Internationally respected, Sam McAughtry is a writer and broadcaster who was born in the Tigers Bay area of Belfast in 1923. Sam, one of a family of ten children, recalls the living conditions of the time “Tigers Bay was a big place, the origins of it were from the sailors because it was not all that far from Sailortown and there were a lot of sea faring people there, the people were great but the housing and everything else was dreadful….”  

Sam’s father was a merchant seaman and spent much of his time away from home. “He went to sea at fifteen years of age. Children in the street used to say “is you daddy coming home?” as he always brought something home with him… didn’t matter what it was, it was something from Canada, Montreal, it was something from America, Boston, Philadelphia, it was always something to talk about.”

“He was like a God, he came home and he lifted us all up and he always needed a shave, when he kissed us it was all rough, I didn’t mind that and then he would put his hand in his pocket and give us money, then we would go out onto the street with whatever toys he had brought home with him.”

Sam left school at 14 and worked as a Riveter. When World War Two broke out, he recalls. “I could have stayed out of the war and kept my head up and said I was a ‘war worker’, but in fact I got sacked….”

That same day Sam went up to the Recruitment office and joined the Royal Air Force. “It was wonderful, it was great… it wasn’t wonderful getting shot at I didn’t like that end of it.”

Sam left the Royal Air Force in late 1946, spending some time working in the civil service and at Ford Motorworks in Dagenham before coming back to Belfast. He joined the civil service on his return.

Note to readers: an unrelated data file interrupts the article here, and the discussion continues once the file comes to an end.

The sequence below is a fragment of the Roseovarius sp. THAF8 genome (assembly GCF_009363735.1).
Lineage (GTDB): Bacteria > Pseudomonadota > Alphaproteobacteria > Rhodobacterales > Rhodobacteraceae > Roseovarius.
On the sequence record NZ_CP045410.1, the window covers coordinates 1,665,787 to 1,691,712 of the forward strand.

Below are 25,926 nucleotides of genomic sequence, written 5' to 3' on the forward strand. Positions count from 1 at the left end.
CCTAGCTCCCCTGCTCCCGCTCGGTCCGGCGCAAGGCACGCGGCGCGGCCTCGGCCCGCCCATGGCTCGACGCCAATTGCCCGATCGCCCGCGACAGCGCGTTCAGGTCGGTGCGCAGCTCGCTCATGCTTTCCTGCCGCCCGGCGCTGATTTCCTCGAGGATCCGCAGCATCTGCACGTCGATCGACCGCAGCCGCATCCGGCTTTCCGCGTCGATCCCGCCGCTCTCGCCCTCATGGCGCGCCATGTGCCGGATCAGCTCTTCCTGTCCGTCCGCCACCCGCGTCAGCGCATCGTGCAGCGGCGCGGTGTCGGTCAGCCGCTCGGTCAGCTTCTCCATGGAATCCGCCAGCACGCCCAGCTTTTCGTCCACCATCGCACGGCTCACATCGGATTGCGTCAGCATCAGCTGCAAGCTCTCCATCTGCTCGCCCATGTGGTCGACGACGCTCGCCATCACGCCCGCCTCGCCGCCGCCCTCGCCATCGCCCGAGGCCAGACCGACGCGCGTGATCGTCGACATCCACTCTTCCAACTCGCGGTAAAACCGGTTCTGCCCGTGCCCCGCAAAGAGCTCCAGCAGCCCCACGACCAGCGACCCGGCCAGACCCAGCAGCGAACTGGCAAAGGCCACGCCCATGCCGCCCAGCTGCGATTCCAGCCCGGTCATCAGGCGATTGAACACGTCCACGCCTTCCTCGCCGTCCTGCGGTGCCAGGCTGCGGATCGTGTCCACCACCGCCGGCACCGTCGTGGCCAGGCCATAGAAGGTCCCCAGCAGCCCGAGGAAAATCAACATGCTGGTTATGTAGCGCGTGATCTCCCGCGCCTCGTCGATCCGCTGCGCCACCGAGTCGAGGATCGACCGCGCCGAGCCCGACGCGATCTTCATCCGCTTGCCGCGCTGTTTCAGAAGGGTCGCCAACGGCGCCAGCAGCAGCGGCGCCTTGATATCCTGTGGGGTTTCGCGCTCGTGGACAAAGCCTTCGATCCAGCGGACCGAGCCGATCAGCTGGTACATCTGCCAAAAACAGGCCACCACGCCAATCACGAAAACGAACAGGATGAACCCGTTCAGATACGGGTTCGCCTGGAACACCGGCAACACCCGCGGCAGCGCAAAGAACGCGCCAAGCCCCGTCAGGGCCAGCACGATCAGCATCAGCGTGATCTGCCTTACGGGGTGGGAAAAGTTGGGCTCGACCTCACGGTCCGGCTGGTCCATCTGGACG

“That’s how I became interested in the civil service trade union. In time I became the editor of the magazine for the union. Our union was not a part of the Irish Congress of Trade Unions at the time, but we managed to get the membership to agree to becoming member.”

Becoming editor of the trade union magazine was the beginning of Sam’s passion for writing.

Sam recalls campaigning against the marriage bar, a 19th century practice, which restricted married women from employment in many professions.

“Upon marriage the girls were sacked, that’s what the marriage bar was, they got the boot, it applied to the civil service and the banks and nobody seemed to be doing anything about it. I started to discuss it in the magazine but the magazine wasn’t sufficient so I stuck an article in the Belfast Telegraph. My daughter was getting married and I said in this article that on the morning of her wedding day I brought her the telegrams and letters of best wishes. On the loveliest day of her life was a letter from the bank telling her that she was sacked because she was married….”  

His article had an effect on the people who read it.

“Letters came in complimenting me on it. The civil service hung on and hung on. Then a civil servant, the manager of a Labour exchange in one of the country towns decided that one of the girls who was just about to get married should be allowed to stay on. She was the best clerk he had. He’s the man who really broke the marriage bar, then other managers in other centres started to do the same.”

Sam became a member of the Northern Ireland Labour Party.

“What else would you do if you are fair minded and living in this country?  There was something decent about Labour. I thought to myself that this is the only sensible party, there’s nothing else.”

In the early 1990s, Sam became involved with the Peace Train campaign.  The Peace Train organisation was a group set up in 1989 in both the Republic of Ireland and Northern Ireland in response to the repeated bombing of the Dublin to Belfast railway line. Trains were hired for a day, which would bring hundreds of people from all over Ireland to travel from Belfast to Dublin and back as a symbolic gesture to protest the bombing of the line. “We gathered the most lovely people, Eileen Bell and people like that, peacemakers, that’s all you could call them from all over the place.”

Sam also recalls the many contributions to radio an television programmes over the years, giving his memories of life in Belfast as well as political analysis during the Troubles.

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